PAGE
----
The Major League Baseball Lockout, Explained

A labor dispute has paralyzed Major League Baseball. The lockout threatens a second disruption to regular play in three years after COVID-19 delayed and shortened the 2020 season.


  • All monetary aspects of Major League Baseball are governed by 5-year collective bargaining agreements (CBAs) between MLB and the Major League Baseball Players Association (MLBPA), the players’ labor union.
  • Lockouts and strikes are both types of work stoppages used for leverage in labor negotiations. A lockout is a where the league doesn’t permit the players to work, while a strike is where the players refuse to work.
  • A lockout is meant to push players into negotiating as no contact of any kind between teams – including free agency – and players is permitted until a new deal is concluded and players don’t get paid in the offseason.
  • The 2021-2022 lockout is the ninth work stoppage in MLB history (five strikes, and now four lockouts) and the first since the 1994-1995 strike forced the cancellation of the 1994 World Series.
  • MLB lockout comes after two pandemic-affected seasons that resulted in billions in losses stemming from unsold tickets, concessions, parking, seat licenses, merchandise, corporate sponsorships, and lost local and national media revenue.

Why MLB Initiated the Lockout

  • MLB initiated what it called a “defensive lockout” on December 2, 2021, when the 2016 CBA expired. MLB Commissioner Rob Manfred said this was prompted by a desire to force action in negotiations and protect regular-season games.
  • Owners generally want to preserve the status quo and believe MLB players currently have “the best deal in professional sports” due to the lack of a salary cap. The expired CBA was, per one media report, “wildly profitable and beneficial to owners.”
  • Arbitration and the minimum salary (for players making over $500,000) are two of the chief areas of dispute.
  • MLB proposed a performance-bonus pool for players not yet eligible for salary arbitration (those less than 3 years of service time in MLB or not in top 22% of second year players). These players with the highest WAR (wins over average replacement – their value-add) and who win major awards could get pay bumps as high as 385%.

What the Players Want

  • MLBPA executive director Tony Clark said of MLB’s decision, “it seems as if the league has been more interested in the appearance of bargaining than bargaining itself,” calling the lockout “unnecessary and provocative.”
  • Superstar pitcher Max Scherzer summed up the players’ position saying, “Unless this CBA completely addresses the competition (issues) and younger players getting paid, that’s the only way I’m going to put my name on it.”
  • Players want to both split game revenue 50-50, but not tie compensation directly to league revenues, calling that a de facto cap system. Essentially, players want to have their cake and eat it too: they want to use the free market when it benefits them, while having a 50/50 guarantee revenue split in case revenue declines so they’re not hurt if the league loses money.
  • By comparison, the NBA sets total league salaries as a percentage of league revenue. MLB players’ salary system is a legacy of the 1994-1995 strike and are some of the most generous in professional sports.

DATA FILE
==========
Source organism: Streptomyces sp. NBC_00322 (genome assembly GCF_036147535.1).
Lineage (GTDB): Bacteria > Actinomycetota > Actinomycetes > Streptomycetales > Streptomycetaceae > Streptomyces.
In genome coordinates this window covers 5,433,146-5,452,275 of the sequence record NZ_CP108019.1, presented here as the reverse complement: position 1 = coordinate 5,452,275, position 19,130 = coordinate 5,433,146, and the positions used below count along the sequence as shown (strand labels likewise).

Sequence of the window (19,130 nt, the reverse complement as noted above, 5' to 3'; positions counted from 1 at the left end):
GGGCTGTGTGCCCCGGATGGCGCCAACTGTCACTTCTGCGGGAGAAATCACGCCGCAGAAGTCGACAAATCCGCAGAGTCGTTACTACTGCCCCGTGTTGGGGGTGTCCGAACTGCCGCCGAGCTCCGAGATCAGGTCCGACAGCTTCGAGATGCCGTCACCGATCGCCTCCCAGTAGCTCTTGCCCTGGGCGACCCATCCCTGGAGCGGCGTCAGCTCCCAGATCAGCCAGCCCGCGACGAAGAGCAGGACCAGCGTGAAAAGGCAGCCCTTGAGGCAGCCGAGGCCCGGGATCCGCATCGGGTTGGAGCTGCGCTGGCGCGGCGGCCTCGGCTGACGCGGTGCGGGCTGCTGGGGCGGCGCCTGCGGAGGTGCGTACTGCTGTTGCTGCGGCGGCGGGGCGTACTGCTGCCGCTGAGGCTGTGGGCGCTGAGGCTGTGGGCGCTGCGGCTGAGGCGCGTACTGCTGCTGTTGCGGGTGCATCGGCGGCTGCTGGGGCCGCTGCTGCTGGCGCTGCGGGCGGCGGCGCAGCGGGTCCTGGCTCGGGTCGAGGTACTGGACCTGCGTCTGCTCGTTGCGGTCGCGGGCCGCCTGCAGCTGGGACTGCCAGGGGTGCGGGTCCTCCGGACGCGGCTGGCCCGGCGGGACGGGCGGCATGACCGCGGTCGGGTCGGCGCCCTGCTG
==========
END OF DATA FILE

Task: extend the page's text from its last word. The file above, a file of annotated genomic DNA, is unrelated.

• The players seek to reverse the declining average player salary (which fell 4.8 percent in 2021) that mostly affects players outside the top 100. Average salary is roughly $4 million and players are frustrated this hasn’t kept up with team revenues.
  • They also seek changes to practices including service-time manipulation (holding back a prospect to delay eligibility for a year) and “tanking” – when teams deliberately suppress payroll (e.g. the Pittsburgh Pirates).
  • Per the New York Times, “players want a series of improvements including getting younger players (who are cheaper and have been relied upon more) compensated sooner in their careers, allowing players to reach salary arbitration and free agency sooner, and forcing teams to be more competitive through a series of measures including changes to the amateur draft.”
  • Both owners and players want to change the league’s competitive balance but disagree on how to achieve that goal.

Where Does MLB Go from Here?

  • A sports labor expert told the New York Times that an off-season lockout initially left power in the hands of the league, but if it dragged into February – like it has – the advantage would shift to the players.
  • MLB delayed spring training a week on Feb. 18, pushing it back to March 5 as the dispute drags on.
  • The players association disagreed with MLB’s decision, rejected proposals for federal mediation and blamed the delay in spring training on what they characterized as MLB’s refusal to negotiate.
  • The lockout comes at a perilous time for the league. Attendance hit a 37-year low in 2021 and home viewership was down 12 percent since 2019. MLB has the oldest average fan age of any major league (57) compared to the NFL (50), NBA (42) and NHL (49).
  • Negotiations resume Monday. MLB declared Feb. 28 is the latest day an agreement can be struck without delaying Opening Day, currently scheduled for March 31.


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© Dominic Moore, 2022